Canada’s Place in Baseball’s Hall of Fame

In July 2011 Toronto Blue Jay’s second baseman Roberto Alomar and general manager Pat Gillick were inducted into the baseball Hall of Fame, making it a first for Canadians in baseball history.  This marks the first time Canada’s only major league team will have a place to call its own in baseballs Hall of Fame in Cooperstown NY.  While there are already four other Blue Jays in the hall, but neither Phil Niekro, Dave Winfield, Paul Molitor nor Rickey Henderson were inducted as Jays.  Plenty of Canadians made the trek south of the border to watch Alomar and Gillick be inducted.

“Canadian people especially like to be proud of their athletes and proud of their accomplishments,” said Gillick. “The opportunity for Robbie and I to go into the Hall of Fame, I think it’s a feel-good story for the fans in Toronto, a feel-good story for the people across Canada.”

When I was a kid in Toronto in the 1950s, I was crazy about sports. It was primarily hockey of course. I played and I was lucky to be taken to Leaf games by my guardian. Baseball was on the periphery—softball at school, some hardball in the nearby diamond.

Maple Leaf Stadium on the Lakeshore, Toronto. It was a fun place to watch a baseball game and to see the lakers sailing through the “Eastern Gap.” Toronto set attendance records for a minor league baseball team.

A friend of the family began taking me to the Toronto Maple Leaf baseball games in the early 1950s, down at Maple Leaf Stadium on Lake Shore Boulevard. The Leafs played in the “Triple A” International League against teams such as the Buffalo Bisons, Rochester Red Wings and Havana Cubans (later Sugar Kings). I loved listening to the Leaf’s away games on the radio, especially “from” Havana (I later found out that the broadcasts were faked from ticker tape and enhanced with fake crowd and bat noises), where the 5’3” Yo-Yo Davalillo played.

The baseball Maple Leafs pretty much typified what Toronto thought about itself in those days—independent (owned in the 50s by Jack Kent Cooke, who gave us free hot dogs) and minor league. The hankering to be big league grew, as did the metro dream of being New York north. The baseball Leafs were abandoned and forgotten and the stadium torn down.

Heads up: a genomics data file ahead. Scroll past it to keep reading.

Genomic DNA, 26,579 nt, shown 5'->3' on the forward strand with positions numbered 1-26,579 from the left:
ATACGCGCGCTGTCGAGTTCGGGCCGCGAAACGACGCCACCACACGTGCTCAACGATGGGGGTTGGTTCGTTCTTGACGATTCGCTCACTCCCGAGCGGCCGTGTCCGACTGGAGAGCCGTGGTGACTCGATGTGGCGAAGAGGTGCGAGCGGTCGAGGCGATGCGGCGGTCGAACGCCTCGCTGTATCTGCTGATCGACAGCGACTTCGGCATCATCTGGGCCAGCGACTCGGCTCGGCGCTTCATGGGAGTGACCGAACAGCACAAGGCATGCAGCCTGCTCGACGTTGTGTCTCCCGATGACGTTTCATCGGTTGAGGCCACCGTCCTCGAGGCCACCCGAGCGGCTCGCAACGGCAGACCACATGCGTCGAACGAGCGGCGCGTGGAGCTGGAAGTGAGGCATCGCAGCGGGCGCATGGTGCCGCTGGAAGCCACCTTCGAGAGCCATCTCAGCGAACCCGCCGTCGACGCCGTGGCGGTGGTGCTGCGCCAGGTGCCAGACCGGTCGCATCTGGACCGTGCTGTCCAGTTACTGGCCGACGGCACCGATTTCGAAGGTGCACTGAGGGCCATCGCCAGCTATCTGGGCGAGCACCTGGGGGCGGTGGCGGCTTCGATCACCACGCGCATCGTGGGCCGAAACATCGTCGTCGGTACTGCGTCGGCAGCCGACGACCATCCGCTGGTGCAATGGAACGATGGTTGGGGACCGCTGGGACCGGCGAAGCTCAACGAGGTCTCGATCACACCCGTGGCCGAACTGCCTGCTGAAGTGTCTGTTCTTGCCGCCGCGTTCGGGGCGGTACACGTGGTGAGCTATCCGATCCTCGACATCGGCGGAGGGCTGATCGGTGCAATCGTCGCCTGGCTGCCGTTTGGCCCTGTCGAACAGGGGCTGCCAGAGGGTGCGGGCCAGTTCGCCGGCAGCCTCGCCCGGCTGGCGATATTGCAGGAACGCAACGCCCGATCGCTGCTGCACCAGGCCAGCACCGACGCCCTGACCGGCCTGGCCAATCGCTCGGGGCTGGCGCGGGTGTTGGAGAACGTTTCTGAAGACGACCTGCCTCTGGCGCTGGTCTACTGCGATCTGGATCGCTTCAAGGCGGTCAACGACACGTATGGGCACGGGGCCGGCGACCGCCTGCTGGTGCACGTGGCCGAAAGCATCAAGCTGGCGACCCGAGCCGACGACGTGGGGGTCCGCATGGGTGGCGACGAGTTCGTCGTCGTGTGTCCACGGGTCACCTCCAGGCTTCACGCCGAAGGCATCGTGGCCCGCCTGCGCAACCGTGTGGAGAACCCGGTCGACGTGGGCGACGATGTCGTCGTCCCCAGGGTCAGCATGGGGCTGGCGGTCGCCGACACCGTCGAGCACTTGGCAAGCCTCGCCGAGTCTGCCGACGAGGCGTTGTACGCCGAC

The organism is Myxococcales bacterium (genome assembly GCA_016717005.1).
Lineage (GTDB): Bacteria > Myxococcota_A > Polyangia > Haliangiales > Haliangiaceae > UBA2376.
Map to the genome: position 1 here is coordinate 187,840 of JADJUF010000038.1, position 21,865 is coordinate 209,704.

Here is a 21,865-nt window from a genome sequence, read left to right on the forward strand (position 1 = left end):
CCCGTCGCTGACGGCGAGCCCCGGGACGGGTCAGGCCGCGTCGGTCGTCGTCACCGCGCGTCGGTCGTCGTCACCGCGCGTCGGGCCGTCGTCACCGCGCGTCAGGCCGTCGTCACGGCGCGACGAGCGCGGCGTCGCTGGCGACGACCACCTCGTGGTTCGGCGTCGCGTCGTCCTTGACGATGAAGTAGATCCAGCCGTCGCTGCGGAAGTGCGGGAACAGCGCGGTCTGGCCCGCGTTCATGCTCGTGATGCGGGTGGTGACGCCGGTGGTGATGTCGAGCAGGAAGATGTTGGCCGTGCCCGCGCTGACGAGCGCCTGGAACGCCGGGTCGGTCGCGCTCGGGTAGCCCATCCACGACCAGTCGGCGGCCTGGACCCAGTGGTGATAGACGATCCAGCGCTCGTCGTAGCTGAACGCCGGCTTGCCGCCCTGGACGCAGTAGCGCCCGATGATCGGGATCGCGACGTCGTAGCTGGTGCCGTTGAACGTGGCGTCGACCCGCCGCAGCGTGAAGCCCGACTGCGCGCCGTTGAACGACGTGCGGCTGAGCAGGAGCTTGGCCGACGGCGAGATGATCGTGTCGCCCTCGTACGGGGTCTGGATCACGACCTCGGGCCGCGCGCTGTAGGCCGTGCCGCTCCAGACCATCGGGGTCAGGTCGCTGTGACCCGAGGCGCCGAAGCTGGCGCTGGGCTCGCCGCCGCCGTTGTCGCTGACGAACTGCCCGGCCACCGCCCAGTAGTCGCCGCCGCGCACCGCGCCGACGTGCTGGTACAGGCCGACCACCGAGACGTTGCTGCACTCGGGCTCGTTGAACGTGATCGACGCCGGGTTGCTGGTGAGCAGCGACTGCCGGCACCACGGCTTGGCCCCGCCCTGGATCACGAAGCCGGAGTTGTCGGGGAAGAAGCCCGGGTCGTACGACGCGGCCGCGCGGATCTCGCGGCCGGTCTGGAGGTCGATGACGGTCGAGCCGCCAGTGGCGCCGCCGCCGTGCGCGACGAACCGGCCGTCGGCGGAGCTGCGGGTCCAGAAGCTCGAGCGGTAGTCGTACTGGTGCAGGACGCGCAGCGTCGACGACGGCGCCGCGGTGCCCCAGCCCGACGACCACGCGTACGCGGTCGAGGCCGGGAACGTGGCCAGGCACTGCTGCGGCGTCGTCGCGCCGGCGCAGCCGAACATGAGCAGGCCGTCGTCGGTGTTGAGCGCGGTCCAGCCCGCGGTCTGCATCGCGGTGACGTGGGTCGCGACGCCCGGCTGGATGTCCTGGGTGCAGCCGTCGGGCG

The Blue Jays came along in 1977 and I became a fan, though the Jays never seemed to have the aura of the Expos in those days. I was such a fan that I named one of my daughter’s stuffed toys for Lloyd Moseby. I was lucky to be at game 3 of the World Series against the Atlanta Braves in 1992. I shouted myself hoarse at what turned out to be one of the most famous plays in World Series history. It began with a spectacular catch in centre field by Devon White, and ended with what should have been a rare triple play, missed by the umpire (who later admitted his mistake).

The editors of The Canadian Encyclopedia have always focused on Canadian-born players but the induction of Pat Gillick and Roberto Alomar into the Baseball Hall of Fame has changed our mind. Gillick built that team, which brought the “World” Series to Canada. Alomar, a transported Puerto Rican, was the best player on the team and the best second base man of his generation. Together they made an incalculable contribution to Canadian sporting history.

James Marsh is Editor in Chief of The Canadian Encyclopedia

1 Comment

  • David Beattie


    Hello James, I would like to know where the very nice photo of Maple Leaf Stadium comes from, and whether it is in the public domain. I have seen it on web sites with the note "courtesy of CCA", but have been unable to find it based on that alone. I am interested in using the photo in a book I hope to publish. I'll be grateful for any information you can provide. [By the way, I believe that must be the 'Western Gap', not the Eastern.] Regards David

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